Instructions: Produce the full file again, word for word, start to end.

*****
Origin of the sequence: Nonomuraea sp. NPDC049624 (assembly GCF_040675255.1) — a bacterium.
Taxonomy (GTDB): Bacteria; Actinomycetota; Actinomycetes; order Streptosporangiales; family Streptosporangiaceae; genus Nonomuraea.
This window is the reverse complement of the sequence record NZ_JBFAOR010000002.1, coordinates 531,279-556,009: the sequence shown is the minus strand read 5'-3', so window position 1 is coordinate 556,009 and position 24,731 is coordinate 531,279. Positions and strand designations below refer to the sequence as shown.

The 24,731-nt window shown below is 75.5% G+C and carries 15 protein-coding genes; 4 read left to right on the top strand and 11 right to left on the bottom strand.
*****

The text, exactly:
Origin of the sequence: Nonomuraea sp. NPDC049624 (assembly GCF_040675255.1) — a bacterium.
Taxonomy (GTDB): Bacteria; Actinomycetota; Actinomycetes; order Streptosporangiales; family Streptosporangiaceae; genus Nonomuraea.
This window is the reverse complement of the sequence record NZ_JBFAOR010000002.1, coordinates 531,279-556,009: the sequence shown is the minus strand read 5'-3', so window position 1 is coordinate 556,009 and position 24,731 is coordinate 531,279. Positions and strand designations below refer to the sequence as shown.

The 24,731-nt window shown below is 75.5% G+C and carries 15 protein-coding genes; 4 read left to right on the top strand and 11 right to left on the bottom strand.